The Myanmar military opened fire on crowds of protesters in Yangon, almost certainly causing casualties, a French diplomat in the city said Wednesday.
"Shots were fired by the security forces, first in the air, then at the demonstrators. We cannot know if many people were injured but we can be sure that blood was spilled," Emmanuel Mouriez, number two at the French embassy, told French radio RTL.
"We have several witness accounts describing people lying on the ground," he added.
The counteroffensive started with teargas and cracking heads. When that and a few dozen arrests did nothing, police started firing warning shots above the protestors' heads. That also apparently failed to move the monks off the street, and the police started aiming lower.
This will have one of two results. Either it will act as a Tiananmen Square moment, where the protests shut down from fear of the government, or it will serve as a death blow to the junta. Killing people openly for peaceful protests is the last resort of tyrants, and when it fails to work, the people find their power to overthrow the tyranny.
Early reports have the protests continuing. Let's hope the junta reads the writing on the wall.
UPDATE: Jon Swift is relieved that he doesn't have to care about this, gauging from the blogospheric reaction. Nice tweak, Jon. I don't see why this issue has to take a partisan bent here in the US, and I don't think it will.
Japanese Prime Minister Shinzo Abe unexpectedly resigned today, apparently tired of political battles over diplomacy and economics. The move stunned the political establishment in Tokyo, which had prepared for an Abe defense of a counterterrorism policy that had encountered some resistance:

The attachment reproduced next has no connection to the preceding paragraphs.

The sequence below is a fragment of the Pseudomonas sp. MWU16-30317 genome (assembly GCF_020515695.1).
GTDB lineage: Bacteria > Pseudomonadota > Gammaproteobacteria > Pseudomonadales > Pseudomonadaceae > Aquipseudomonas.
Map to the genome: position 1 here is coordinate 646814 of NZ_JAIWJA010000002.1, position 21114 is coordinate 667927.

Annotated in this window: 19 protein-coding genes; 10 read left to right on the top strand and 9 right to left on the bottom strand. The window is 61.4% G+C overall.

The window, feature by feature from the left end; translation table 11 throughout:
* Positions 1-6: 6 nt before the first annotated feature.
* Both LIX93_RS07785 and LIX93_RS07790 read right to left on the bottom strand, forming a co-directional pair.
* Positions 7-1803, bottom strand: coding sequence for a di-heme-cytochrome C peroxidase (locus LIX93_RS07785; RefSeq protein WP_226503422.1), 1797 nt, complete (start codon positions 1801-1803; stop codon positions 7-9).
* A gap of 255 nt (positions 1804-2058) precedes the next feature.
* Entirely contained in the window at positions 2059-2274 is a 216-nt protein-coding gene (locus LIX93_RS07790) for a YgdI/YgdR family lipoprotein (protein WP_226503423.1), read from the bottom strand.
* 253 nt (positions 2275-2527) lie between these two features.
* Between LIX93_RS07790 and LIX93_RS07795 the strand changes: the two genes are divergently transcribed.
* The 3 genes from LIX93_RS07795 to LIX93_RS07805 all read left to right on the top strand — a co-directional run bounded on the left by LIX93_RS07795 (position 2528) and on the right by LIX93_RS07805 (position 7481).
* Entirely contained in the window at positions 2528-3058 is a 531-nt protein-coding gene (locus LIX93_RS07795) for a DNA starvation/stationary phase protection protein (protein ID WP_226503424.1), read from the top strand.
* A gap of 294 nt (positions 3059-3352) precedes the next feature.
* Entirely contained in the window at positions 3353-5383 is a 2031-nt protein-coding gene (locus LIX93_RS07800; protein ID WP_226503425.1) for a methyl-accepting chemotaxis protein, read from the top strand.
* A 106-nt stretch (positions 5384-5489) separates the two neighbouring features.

Embattled Japanese Prime Minister Shinzo Abe said on Wednesday he would resign in hope of making it easier to extend a naval mission in support of U.S.-led operations in Afghanistan, sending shockwaves through Japan.
The hawkish Abe, who took office a year ago promising to boost Japan's global security profile, has suffered low support rates and dwindling clout after his ruling camp suffered an election drubbing in July, but the announcement came as a bolt out of the blue.
"I determined today that I should resign," a weary-looking Abe told a news conference. "We should seek a continued mission to fight terrorism under a new prime minister."
This comes at a delicate moment for the US and Pacific Rim security. Abe has played a strong role in bringing North Korea to account for its nuclear program, and US and UN inspectors just arrived in Pyongyang to start shutting down Kim Jong-Il's nuclear plants. Instability in Japan could encourage intransigence from Kim and perhaps quell the enthusiasm for the denuclearization effort in Beijing -- if either or both believe a more malleable PM will take Abe's place.
Abe wanted to continue the Japanese Navy's support mission for NATO in Afghanistan, a position with only tepid support. His resignation will delay the decision, although it's likely Japan will continue his policies in the interim. Most of his problems came from domestic issues, such as a failure to contain scandals among his ministers and a dispute over pensions that threaten the fragile Japanese economy.